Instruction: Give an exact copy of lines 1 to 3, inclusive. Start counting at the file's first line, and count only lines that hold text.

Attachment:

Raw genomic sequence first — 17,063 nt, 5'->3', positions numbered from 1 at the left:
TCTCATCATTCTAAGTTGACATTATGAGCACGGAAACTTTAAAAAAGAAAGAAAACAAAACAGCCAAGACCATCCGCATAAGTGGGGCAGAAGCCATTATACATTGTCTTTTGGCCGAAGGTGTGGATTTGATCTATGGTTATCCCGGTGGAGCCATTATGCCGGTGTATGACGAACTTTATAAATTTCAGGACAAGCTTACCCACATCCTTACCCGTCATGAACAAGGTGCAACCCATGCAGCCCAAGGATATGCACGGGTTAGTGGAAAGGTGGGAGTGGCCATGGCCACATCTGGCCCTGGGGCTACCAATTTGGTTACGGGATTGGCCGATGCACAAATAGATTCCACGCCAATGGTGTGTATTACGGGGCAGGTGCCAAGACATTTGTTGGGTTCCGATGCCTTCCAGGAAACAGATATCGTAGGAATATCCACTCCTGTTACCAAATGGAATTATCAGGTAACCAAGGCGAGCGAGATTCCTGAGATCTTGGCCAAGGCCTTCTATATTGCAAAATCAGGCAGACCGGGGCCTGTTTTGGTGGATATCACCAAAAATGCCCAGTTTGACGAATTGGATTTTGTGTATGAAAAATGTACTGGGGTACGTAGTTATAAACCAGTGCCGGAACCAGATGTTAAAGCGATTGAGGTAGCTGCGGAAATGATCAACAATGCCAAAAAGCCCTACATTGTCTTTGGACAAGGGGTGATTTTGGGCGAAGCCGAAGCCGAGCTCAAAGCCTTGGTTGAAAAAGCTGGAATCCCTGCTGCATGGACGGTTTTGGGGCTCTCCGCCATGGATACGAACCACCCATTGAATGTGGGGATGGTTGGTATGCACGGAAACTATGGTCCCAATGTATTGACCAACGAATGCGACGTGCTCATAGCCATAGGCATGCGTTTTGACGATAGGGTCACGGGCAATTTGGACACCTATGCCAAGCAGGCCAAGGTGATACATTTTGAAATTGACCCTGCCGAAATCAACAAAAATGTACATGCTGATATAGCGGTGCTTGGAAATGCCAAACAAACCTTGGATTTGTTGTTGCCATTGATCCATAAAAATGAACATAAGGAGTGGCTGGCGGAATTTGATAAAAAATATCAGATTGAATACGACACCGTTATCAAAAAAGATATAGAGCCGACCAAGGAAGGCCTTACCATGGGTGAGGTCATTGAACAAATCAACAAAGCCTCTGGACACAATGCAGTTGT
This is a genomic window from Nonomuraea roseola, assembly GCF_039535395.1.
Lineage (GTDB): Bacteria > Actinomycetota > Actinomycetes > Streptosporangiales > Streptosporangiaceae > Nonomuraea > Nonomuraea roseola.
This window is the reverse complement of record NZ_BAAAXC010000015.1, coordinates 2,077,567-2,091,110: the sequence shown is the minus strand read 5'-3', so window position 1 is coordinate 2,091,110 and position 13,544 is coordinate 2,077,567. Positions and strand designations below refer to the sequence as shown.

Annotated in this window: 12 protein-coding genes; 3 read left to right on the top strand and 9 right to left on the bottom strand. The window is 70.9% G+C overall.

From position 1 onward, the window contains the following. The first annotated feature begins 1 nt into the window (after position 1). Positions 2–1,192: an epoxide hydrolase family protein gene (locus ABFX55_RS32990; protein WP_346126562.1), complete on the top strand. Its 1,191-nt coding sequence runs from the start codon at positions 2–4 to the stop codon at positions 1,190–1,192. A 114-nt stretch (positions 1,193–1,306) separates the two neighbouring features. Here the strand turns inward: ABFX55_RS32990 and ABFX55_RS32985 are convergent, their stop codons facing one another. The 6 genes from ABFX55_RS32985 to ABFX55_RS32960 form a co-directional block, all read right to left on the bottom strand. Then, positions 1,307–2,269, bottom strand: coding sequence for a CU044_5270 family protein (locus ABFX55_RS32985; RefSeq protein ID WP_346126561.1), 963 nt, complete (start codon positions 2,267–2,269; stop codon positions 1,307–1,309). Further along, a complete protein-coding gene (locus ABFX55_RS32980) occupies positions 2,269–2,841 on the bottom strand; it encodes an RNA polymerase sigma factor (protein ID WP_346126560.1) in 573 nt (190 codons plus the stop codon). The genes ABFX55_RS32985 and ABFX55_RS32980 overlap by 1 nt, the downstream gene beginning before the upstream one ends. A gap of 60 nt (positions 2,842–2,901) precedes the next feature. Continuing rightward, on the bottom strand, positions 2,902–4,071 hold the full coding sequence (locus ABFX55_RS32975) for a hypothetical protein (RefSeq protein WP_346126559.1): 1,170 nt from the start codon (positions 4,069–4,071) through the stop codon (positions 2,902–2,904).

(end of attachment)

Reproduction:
Raw genomic sequence first — 17,063 nt, 5'->3', positions numbered from 1 at the left:
TCTCATCATTCTAAGTTGACATTATGAGCACGGAAACTTTAAAAAAGAAAGAAAACAAAACAGCCAAGACCATCCGCATAAGTGGGGCAGAAGCCATTATACATTGTCTTTTGGCCGAAGGTGTGGATTTGATCTATGGTTATCCCGGTGGAGCCATTATGCCGGTGTATGACGAACTTTATAAATTTCAGGACAAGCTTACCCACATCCTTACCCGTCATGAACAAGGTGCAACCCATGCAGCCCAAGGATATGCACGGGTTAGTGGAAAGGTGGGAGTGGCCATGGCCACATCTGGCCCTGGGGCTACCAATTTGGTTACGGGATTGGCCGATGCACAAATAGATTCCACGCCAATGGTGTGTATTACGGGGCAGGTGCCAAGACATTTGTTGGGTTCCGATGCCTTCCAGGAAACAGATATCGTAGGAATATCCACTCCTGTTACCAAATGGAATTATCAGGTAACCAAGGCGAGCGAGATTCCTGAGATCTTGGCCAAGGCCTTCTATATTGCAAAATCAGGCAGACCGGGGCCTGTTTTGGTGGATATCACCAAAAATGCCCAGTTTGACGAATTGGATTTTGTGTATGAAAAATGTACTGGGGTACGTAGTTATAAACCAGTGCCGGAACCAGATGTTAAAGCGATTGAGGTAGCTGCGGAAATGATCAACAATGCCAAAAAGCCCTACATTGTCTTTGGACAAGGGGTGATTTTGGGCGAAGCCGAAGCCGAGCTCAAAGCCTTGGTTGAAAAAGCTGGAATCCCTGCTGCATGGACGGTTTTGGGGCTCTCCGCCATGGATACGAACCACCCATTGAATGTGGGGATGGTTGGTATGCACGGAAACTATGGTCCCAATGTATTGACCAACGAATGCGACGTGCTCATAGCCATAGGCATGCGTTTTGACGATAGGGTCACGGGCAATTTGGACACCTATGCCAAGCAGGCCAAGGTGATACATTTTGAAATTGACCCTGCCGAAATCAACAAAAATGTACATGCTGATATAGCGGTGCTTGGAAATGCCAAACAAACCTTGGATTTGTTGTTGCCATTGATCCATAAAAATGAACATAAGGAGTGGCTGGCGGAATTTGATAAAAAATATCAGATTGAATACGACACCGTTATCAAAAAAGATATAGAGCCGACCAAGGAAGGCCTTACCATGGGTGAGGTCATTGAACAAATCAACAAAGCCTCTGGACACAATGCAGTTGT
This is a genomic window from Nonomuraea roseola, assembly GCF_039535395.1.